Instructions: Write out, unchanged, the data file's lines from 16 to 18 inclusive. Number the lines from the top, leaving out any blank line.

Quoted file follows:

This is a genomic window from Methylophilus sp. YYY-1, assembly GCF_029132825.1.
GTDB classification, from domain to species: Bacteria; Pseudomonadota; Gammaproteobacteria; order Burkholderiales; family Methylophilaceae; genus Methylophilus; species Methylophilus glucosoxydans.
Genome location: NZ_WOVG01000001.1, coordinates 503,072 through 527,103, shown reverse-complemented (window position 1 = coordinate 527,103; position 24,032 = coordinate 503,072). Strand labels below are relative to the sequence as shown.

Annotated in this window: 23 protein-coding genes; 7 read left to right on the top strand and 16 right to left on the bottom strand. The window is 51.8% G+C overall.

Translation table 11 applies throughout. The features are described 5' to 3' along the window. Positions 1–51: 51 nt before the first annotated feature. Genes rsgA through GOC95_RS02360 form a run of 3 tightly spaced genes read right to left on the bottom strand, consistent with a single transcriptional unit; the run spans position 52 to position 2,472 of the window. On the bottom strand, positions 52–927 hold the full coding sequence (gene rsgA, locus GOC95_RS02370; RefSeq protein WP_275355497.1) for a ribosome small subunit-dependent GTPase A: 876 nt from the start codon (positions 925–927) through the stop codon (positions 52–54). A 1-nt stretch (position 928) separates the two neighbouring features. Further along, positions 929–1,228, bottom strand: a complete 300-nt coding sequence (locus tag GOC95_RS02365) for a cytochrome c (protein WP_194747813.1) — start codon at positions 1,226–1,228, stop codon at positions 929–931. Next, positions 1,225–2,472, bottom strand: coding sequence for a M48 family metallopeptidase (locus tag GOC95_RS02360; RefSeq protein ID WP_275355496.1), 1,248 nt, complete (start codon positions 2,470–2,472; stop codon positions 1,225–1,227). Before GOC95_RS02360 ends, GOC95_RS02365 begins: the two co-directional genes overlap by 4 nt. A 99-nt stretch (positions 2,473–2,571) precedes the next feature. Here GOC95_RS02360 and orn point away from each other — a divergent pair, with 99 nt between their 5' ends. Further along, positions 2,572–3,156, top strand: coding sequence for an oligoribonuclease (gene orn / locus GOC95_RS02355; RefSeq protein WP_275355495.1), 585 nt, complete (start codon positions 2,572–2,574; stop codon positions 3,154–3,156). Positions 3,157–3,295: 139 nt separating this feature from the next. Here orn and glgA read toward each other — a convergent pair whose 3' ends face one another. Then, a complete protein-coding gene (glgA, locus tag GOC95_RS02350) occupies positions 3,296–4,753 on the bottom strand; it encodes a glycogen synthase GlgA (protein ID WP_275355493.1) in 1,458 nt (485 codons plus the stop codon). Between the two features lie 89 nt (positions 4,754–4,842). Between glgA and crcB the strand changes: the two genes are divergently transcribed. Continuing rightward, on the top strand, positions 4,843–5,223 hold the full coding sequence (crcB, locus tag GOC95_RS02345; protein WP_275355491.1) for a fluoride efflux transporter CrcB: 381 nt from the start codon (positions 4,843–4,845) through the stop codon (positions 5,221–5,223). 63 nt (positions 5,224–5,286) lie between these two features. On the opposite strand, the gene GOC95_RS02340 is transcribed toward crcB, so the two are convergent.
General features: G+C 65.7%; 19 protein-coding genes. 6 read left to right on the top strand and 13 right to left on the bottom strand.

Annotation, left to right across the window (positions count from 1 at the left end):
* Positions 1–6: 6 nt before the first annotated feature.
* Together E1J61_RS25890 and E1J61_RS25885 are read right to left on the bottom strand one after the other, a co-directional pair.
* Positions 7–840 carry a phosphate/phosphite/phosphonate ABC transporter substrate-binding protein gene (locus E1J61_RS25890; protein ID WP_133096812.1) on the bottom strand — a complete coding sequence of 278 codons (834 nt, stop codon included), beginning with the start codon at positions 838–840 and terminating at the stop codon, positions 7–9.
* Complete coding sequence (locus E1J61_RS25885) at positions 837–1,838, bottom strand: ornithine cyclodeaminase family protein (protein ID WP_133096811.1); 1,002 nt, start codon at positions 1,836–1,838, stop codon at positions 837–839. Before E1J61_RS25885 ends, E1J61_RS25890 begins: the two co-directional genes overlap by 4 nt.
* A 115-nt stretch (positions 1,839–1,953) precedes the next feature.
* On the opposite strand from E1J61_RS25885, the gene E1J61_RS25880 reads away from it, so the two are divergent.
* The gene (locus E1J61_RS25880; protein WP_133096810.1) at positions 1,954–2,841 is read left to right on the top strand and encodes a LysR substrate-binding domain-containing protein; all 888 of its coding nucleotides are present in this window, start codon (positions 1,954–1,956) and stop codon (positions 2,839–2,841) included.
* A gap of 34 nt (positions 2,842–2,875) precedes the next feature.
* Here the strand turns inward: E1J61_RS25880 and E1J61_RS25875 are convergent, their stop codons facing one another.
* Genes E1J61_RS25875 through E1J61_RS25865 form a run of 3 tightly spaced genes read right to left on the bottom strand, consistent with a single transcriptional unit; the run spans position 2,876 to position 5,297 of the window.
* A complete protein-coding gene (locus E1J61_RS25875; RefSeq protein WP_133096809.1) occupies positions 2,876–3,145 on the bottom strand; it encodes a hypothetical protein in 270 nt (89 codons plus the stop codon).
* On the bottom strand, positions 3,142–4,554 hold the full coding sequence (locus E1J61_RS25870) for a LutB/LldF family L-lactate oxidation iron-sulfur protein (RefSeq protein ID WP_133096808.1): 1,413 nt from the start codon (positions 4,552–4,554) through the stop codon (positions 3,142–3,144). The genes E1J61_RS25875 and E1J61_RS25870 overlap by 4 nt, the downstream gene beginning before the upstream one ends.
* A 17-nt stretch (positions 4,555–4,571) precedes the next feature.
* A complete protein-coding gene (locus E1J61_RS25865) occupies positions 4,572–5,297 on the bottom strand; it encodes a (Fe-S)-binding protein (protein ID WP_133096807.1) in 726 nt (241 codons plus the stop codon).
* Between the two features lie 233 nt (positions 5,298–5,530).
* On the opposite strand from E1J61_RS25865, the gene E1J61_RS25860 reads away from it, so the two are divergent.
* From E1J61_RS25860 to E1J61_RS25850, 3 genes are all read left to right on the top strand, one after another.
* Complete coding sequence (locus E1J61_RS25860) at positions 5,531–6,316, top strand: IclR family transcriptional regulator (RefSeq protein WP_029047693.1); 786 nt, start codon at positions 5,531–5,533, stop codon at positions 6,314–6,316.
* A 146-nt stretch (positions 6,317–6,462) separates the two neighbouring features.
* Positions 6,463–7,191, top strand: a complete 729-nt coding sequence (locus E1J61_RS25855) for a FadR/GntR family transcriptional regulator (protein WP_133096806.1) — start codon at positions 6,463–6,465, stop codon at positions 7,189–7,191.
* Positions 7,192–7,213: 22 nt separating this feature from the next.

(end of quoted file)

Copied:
* Here the strand turns inward: E1J61_RS25880 and E1J61_RS25875 are convergent, their stop codons facing one another.
* Genes E1J61_RS25875 through E1J61_RS25865 form a run of 3 tightly spaced genes read right to left on the bottom strand, consistent with a single transcriptional unit; the run spans position 2,876 to position 5,297 of the window.
* A complete protein-coding gene (locus E1J61_RS25875; RefSeq protein WP_133096809.1) occupies positions 2,876–3,145 on the bottom strand; it encodes a hypothetical protein in 270 nt (89 codons plus the stop codon).